How to Train With a Cold or Illness
The energy required to maintain consistent and progressive training habits is a constant demand. However, it becomes a whole new battle when an illness gets thrown in to the mix. The main problem, aside from the symptoms, is that athletes typically respond to an illness with a sudden halt from exercise, usually to rest and recuperate.
Although rest is extremely important for athletes, especially those who are sick, abstaining from all physical activity is not the best recourse for a speedy recovery. In fact, exercise helps keep your body’s immune system functioning at a high level. So what is the balance between rest and exercise while an athlete is under the weather? This guide provides some insight into that very dilemma.
If you begin to feel symptoms of a cold, don’t just sit back and let it take over your body — the quicker you begin treatment, the easier and faster you'll recover. Recognize your symptoms and investigate them online or with a doctor. Is it the seasonal cold that everyone seems to be coming down with? Is it something unique and possibly more serious? Research and act on these symptoms to prevent the illness from escalating.
Increase the Vitamins, Increase the Calories
Fighting off a cold takes work, which is why fatigue is such a common symptom. Your immune system is battling a disease, and that takes energy; energy, in turm, comes from consuming calories. Now’s not the time to think about calorie restriction: You have to eat to get better. Make sure what you’re eating is beneficial to improving your health. Foods that are vitamin and nutrient-packed, such as fruits and vegetables, are among the best you can eat.
Also, juice is commonly thought to be a great source of the much-needed vitamins, but that only holds true to juice that’s been fresh-squeezed, without any sugar or preservatives added. Processed sugar in juice that's not 100 percent pure evokes an insulin spike, which in turn increases inflammation. To speed up your recovery as much as possible, it’s important to eat low-glycemic foods (foods with low starch and sugar levels). Sugar should only be consumed in its natural state, such as inside fruit.
Vitamin C is the Key to Recovery
|Foods Rich in Vitamin C|
|Fruits: Guava, lemons, Kiwi, Peaches, Strawberries, Oranges, Raspberries, Mangoes|
|Vegetables: Broccoli, Kale, Bell Peppers, Cauliflower, Brussel Sprouts, Parsley|
Vitamin C is generally found in fruits and vegetables. It's a primary nutrient that is great for boosting the immune system. Taking a multi-vitamin is another great way to obtain many nutrients that will help you get better. However, don’t let a supplement exclude you from consuming healthy foods, as well.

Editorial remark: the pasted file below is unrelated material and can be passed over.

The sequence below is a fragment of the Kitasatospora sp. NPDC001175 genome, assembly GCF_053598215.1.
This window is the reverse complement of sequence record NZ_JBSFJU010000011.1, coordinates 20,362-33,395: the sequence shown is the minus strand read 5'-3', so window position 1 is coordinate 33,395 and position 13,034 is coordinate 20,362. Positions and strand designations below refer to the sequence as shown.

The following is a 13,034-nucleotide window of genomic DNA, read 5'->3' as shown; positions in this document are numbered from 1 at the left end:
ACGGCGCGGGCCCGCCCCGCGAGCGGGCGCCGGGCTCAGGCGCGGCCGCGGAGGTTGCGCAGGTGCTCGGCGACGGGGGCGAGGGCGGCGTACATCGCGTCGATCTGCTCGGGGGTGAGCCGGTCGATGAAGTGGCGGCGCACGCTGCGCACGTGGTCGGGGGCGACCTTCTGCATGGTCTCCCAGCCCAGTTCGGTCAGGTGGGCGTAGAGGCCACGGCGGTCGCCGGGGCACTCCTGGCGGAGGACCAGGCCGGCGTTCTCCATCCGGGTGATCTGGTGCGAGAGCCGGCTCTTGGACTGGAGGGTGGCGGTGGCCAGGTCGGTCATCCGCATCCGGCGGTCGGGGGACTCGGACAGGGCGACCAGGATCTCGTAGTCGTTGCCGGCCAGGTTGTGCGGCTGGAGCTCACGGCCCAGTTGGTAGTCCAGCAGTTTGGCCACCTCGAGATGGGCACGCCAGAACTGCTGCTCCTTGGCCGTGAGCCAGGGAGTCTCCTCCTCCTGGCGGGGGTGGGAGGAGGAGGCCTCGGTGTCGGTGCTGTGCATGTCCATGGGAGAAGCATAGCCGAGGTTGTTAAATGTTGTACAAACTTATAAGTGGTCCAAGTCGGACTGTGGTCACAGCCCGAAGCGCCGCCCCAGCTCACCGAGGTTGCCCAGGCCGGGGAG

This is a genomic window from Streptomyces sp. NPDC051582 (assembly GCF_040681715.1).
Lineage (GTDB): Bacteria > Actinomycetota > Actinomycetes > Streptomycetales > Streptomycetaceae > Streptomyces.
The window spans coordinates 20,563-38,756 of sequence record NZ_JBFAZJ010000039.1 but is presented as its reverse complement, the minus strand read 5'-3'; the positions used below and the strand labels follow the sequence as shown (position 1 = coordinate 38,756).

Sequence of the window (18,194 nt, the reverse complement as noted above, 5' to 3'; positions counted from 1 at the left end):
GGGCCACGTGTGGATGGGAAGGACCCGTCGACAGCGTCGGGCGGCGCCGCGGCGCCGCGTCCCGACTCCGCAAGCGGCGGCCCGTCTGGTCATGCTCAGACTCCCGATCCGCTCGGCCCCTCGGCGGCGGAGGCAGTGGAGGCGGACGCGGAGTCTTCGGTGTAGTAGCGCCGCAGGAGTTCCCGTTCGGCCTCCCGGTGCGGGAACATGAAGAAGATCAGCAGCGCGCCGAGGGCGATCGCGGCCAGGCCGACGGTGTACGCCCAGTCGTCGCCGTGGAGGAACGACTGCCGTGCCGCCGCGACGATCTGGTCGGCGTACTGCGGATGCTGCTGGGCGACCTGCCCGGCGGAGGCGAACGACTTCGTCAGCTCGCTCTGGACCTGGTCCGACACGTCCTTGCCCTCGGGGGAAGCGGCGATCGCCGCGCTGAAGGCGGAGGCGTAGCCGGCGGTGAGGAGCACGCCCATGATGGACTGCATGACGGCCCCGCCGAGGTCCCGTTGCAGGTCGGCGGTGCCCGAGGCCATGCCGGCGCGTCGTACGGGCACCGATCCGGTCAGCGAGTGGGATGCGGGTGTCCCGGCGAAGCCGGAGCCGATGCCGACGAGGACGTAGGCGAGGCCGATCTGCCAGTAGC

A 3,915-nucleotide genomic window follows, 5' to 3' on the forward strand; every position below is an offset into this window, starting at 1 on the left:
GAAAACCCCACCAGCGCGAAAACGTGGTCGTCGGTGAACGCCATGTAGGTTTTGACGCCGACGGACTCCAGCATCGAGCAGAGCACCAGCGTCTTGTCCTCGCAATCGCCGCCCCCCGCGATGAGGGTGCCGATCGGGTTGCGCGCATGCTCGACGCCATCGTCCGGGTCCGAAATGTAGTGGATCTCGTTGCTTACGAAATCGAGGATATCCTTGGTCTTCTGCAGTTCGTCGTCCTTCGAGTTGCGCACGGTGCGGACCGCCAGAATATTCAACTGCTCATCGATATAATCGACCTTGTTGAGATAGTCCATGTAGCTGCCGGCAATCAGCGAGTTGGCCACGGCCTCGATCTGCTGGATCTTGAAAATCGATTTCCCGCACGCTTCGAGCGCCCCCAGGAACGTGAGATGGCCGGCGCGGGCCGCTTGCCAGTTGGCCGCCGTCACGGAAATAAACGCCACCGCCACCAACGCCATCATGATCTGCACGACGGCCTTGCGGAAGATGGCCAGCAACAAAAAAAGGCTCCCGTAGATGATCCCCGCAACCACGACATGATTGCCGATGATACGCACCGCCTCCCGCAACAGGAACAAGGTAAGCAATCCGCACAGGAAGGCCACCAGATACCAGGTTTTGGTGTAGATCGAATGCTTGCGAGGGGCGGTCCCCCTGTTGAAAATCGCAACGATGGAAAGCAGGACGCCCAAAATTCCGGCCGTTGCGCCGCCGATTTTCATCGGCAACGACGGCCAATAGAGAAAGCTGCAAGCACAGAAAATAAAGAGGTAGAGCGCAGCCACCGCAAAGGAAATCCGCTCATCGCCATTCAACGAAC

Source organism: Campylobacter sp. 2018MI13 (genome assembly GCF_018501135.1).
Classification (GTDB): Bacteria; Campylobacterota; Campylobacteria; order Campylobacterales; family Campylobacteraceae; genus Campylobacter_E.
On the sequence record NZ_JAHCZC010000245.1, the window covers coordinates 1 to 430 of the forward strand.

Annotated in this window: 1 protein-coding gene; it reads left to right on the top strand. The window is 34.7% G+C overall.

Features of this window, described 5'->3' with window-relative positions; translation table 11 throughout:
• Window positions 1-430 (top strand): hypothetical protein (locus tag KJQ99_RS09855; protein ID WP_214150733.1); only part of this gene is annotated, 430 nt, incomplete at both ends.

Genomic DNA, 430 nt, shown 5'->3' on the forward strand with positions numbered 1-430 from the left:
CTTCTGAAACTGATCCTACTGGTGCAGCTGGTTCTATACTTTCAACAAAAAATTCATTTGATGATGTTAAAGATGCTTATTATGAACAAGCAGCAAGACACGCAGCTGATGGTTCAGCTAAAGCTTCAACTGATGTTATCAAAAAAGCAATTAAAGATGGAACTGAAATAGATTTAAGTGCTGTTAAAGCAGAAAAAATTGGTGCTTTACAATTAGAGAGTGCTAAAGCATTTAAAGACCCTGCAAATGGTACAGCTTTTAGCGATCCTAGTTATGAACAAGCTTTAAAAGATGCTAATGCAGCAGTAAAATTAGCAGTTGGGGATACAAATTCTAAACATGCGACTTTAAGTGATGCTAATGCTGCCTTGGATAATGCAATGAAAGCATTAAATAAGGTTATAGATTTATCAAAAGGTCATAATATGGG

Taking a multi-vitamin and eating immune system-boosting food (like fruits and vegetables) is the best way to speed up your recovery. Keep in mind that some nutrients are exclusive to just vegetables—as some are to fruits—so be sure to stick with a wide variety of both.
Whether you are ill or not, sleep is essential for increasing performance. Sleep is important for reducing fatigue and improving concentration, which carries over into an increased energy-output, reaction time, and overall performance level. Athletes deprived of sleep have been proven to process and store glucose (energy) at a reduced efficiency.
Don’t let a cold bring your athletic performance down to zero. The worst thing an athlete can do is stop moving. Granted, your fatigue might be a bit higher than usual, which means pursuing personal bests in training might be set on hold until you’ve recuperated, but continuing to stay active (through any discourse) will improve your recuperation.
Complete your exercise at a slightly-reduced intensity or try to produce the same intensity level, but under a reduced duration. If an illness has really wiped you out, simply take some time to stretch and/or walk. It’s remarkable how much better someone feels after they exercise, even if it’s simply a low-key activity to evoke some increased blood-flow.
Monitor Your Progress
While you’re ill, keep track of your recovery. Do you feel better each day? Are symptoms getting worse? Assess the progress you’ve made to get better. If you aren’t making any improvements, reevaluate your exercise and nutrition routines. You might need to increase your vitamin intake, or maybe grab an extra hour or two of sleep. Constantly assess and reassess your progress while on the road to recovery. Make sure you are always headed in the right direction.
Don’t Let the Common Cold Bring You Down
Combating an illness while maintaining an active training schedule and proactive diet is a difficult task, but it is essential for maintaining your current performance levels. Don’t let a sudden illness force you to halt your training. Approach your illness with a strategy and be prepared to change it at any time (if needed). Remember that although sleep is important for a speedy recovery, it’s also important to keep the body active and properly fueled so it continues to function at an efficient state.